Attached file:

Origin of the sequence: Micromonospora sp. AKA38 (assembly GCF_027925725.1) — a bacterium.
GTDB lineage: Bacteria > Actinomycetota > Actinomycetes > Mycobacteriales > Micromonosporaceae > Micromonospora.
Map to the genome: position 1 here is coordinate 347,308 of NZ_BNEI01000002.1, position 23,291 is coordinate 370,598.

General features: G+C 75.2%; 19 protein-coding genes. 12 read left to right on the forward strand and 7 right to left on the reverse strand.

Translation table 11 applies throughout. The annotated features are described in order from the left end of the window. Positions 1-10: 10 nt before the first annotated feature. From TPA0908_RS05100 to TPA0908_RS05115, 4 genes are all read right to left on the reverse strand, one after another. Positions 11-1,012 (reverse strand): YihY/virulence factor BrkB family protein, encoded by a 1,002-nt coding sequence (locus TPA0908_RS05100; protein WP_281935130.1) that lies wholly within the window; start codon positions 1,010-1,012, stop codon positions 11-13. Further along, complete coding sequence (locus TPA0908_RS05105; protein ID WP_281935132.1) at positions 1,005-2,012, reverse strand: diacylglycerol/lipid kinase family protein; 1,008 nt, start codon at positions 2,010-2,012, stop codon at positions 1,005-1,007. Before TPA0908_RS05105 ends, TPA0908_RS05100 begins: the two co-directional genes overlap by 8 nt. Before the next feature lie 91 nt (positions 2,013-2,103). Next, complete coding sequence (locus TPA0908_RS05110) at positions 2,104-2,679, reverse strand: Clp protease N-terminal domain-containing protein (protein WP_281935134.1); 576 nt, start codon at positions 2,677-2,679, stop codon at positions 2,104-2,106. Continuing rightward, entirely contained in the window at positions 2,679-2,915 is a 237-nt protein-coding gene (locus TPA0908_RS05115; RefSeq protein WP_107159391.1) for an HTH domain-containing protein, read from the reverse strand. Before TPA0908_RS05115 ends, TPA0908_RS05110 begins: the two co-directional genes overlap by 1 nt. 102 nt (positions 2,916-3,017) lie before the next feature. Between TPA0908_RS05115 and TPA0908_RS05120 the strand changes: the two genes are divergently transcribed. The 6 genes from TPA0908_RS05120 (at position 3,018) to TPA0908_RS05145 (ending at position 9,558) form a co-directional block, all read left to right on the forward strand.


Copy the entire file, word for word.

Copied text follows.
Origin of the sequence: Micromonospora sp. AKA38 (assembly GCF_027925725.1) — a bacterium.
GTDB lineage: Bacteria > Actinomycetota > Actinomycetes > Mycobacteriales > Micromonosporaceae > Micromonospora.
Map to the genome: position 1 here is coordinate 347,308 of NZ_BNEI01000002.1, position 23,291 is coordinate 370,598.

General features: G+C 75.2%; 19 protein-coding genes. 12 read left to right on the forward strand and 7 right to left on the reverse strand.

Translation table 11 applies throughout. The annotated features are described in order from the left end of the window. Positions 1-10: 10 nt before the first annotated feature. From TPA0908_RS05100 to TPA0908_RS05115, 4 genes are all read right to left on the reverse strand, one after another. Positions 11-1,012 (reverse strand): YihY/virulence factor BrkB family protein, encoded by a 1,002-nt coding sequence (locus TPA0908_RS05100; protein WP_281935130.1) that lies wholly within the window; start codon positions 1,010-1,012, stop codon positions 11-13. Further along, complete coding sequence (locus TPA0908_RS05105; protein ID WP_281935132.1) at positions 1,005-2,012, reverse strand: diacylglycerol/lipid kinase family protein; 1,008 nt, start codon at positions 2,010-2,012, stop codon at positions 1,005-1,007. Before TPA0908_RS05105 ends, TPA0908_RS05100 begins: the two co-directional genes overlap by 8 nt. Before the next feature lie 91 nt (positions 2,013-2,103). Next, complete coding sequence (locus TPA0908_RS05110) at positions 2,104-2,679, reverse strand: Clp protease N-terminal domain-containing protein (protein WP_281935134.1); 576 nt, start codon at positions 2,677-2,679, stop codon at positions 2,104-2,106. Continuing rightward, entirely contained in the window at positions 2,679-2,915 is a 237-nt protein-coding gene (locus TPA0908_RS05115; RefSeq protein WP_107159391.1) for an HTH domain-containing protein, read from the reverse strand. Before TPA0908_RS05115 ends, TPA0908_RS05110 begins: the two co-directional genes overlap by 1 nt. 102 nt (positions 2,916-3,017) lie before the next feature. Between TPA0908_RS05115 and TPA0908_RS05120 the strand changes: the two genes are divergently transcribed. The 6 genes from TPA0908_RS05120 (at position 3,018) to TPA0908_RS05145 (ending at position 9,558) form a co-directional block, all read left to right on the forward strand.